[1] Benjamin R. Barber, STRONG DEMOCRACY: PARTICIPATORY POLITICS FOR A NEW AGE (Berkeley, Calif.: University of California Press, 1984; paperback edition 1985). ISBN 0520056167. And be sure to see Benjamin R. Barber A PLACE FOR US; HOW TO MAKE SOCIETY CIVIL AND DEMOCRACY STRONG (New York: Hill and Wang, 1998). ISBN 0809076578.

[2] "Directed sustainability" means sustainability that humans choose. As PCD points out, "If we fail to achieve sustainability, nature will impose it; but we would probably prefer the version we choose."

[3] We have a new section on the Rachel web site called "What's Working Now" a catalog of good ideas that are actually working somewhere in the real world. Check it out at

Maurice Strong, one of the main forces behind "sustainability" said the following about the subject at the opening session of the Rio Conference (Earth Summit II) in 1992::

... industrialized countries have:

    "developed and benefited from the unsustainable patterns of production and consumption which have produced our present dilemma. It is clear that current lifestyles and consumption patterns of the affluent middle class -- involving high meat intake, consumption of large amounts of frozen and convenience foods, use of fossil fuels, appliances, home and work-place air-conditioning, and suburban housing -- are not sustainable. A shift is necessary toward lifestyles less geared to environmentally damaging consumption patterns."

In an essay by Strong entitled Stockholm to Rio: A Journey Down a Generation, he says:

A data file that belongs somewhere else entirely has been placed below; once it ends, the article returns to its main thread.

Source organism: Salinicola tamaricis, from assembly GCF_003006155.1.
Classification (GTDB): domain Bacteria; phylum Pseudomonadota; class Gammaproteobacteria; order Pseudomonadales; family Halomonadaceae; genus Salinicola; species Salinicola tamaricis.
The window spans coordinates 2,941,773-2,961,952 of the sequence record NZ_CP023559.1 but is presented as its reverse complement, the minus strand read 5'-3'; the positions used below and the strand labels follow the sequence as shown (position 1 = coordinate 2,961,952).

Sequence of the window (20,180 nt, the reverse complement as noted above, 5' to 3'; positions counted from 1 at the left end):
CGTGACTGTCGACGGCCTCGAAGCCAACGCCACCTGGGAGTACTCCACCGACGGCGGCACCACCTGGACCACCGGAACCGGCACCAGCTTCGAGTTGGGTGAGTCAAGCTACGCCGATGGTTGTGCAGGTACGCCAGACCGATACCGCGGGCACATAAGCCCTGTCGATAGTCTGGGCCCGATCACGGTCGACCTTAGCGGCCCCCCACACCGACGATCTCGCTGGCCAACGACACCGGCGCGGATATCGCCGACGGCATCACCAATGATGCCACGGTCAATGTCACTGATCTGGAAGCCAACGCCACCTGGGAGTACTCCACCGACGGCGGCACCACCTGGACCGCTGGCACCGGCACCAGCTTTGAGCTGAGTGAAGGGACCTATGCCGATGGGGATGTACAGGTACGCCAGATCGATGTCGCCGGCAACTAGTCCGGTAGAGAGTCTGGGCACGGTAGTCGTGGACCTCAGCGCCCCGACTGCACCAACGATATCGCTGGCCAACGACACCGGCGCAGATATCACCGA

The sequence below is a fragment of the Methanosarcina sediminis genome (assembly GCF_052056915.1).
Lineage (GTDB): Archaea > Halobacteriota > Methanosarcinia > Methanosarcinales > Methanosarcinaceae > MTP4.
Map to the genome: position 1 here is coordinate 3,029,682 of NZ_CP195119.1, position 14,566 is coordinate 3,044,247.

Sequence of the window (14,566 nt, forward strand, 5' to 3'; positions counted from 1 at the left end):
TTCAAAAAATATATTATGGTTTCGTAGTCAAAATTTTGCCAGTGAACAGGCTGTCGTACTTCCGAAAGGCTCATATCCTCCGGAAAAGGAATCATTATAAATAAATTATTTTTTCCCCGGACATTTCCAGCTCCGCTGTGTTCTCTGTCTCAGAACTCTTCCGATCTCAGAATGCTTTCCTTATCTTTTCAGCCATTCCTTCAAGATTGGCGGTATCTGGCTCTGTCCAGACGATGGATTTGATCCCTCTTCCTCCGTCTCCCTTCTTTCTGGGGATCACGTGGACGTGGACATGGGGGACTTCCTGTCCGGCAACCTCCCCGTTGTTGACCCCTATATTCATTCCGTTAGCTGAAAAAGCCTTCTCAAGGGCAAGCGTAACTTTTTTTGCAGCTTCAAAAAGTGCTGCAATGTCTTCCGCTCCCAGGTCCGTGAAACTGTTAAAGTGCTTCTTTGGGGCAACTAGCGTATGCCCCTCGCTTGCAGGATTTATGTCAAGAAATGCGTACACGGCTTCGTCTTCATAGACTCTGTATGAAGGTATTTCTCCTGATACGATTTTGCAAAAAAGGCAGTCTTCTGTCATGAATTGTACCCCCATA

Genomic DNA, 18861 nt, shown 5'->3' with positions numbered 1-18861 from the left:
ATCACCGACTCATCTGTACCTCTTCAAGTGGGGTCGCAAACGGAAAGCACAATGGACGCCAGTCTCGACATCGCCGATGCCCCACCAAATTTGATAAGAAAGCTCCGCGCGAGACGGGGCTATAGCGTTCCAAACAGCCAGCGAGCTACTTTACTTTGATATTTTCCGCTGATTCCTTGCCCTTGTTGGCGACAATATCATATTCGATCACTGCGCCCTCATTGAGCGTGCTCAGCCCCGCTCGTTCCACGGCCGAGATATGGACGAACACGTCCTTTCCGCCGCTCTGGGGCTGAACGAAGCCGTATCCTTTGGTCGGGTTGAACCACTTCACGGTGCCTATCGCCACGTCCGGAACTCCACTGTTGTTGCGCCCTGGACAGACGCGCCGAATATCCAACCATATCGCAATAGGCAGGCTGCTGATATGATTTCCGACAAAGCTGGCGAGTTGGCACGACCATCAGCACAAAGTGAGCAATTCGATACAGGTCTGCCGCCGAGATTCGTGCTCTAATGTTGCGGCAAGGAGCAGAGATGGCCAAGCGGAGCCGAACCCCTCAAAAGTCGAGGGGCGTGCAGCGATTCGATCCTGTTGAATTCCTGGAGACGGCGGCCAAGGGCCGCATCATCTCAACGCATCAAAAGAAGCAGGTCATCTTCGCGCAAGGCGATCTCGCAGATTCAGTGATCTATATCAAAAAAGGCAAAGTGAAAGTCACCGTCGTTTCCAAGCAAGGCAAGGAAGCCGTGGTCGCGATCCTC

"Strengthening the role the United Nations can play...will require serious examination of the need to extend into the international arena the rule of law and the principle of taxation to finance agreed actions which provide the basis for governance at the national level. But this will not come about easily. Resistance to such changes is deeply entrenched. They will come about not through the embrace of full blown world government, but as a careful and pragmatic response to compelling imperatives and the inadequacies of alternatives."

    "The concept of national sovereignty has been an immutable, indeed sacred, principle of international relations. It is a principle which will yield only slowly and reluctantly to the new imperatives of global environmental cooperation. What is needed is recognition of the reality that in so many fields, and this is particularly true of environmental issues, it is simply not feasible for sovereignty to be exercised unilaterally by individual nation-states, however powerful. The global community must be assured of environmental security."

Just what is "sustainable development"?  Here are some articles that are quite revealing.

UN Commission on Sustainable Development report

'Sustainable development' is not sustainable - by Henry Lamb

Livable Communities Handbook - a must read for every county commissioner and elected official.

Other articles about Sustainable Development

Want to research further?  Go here.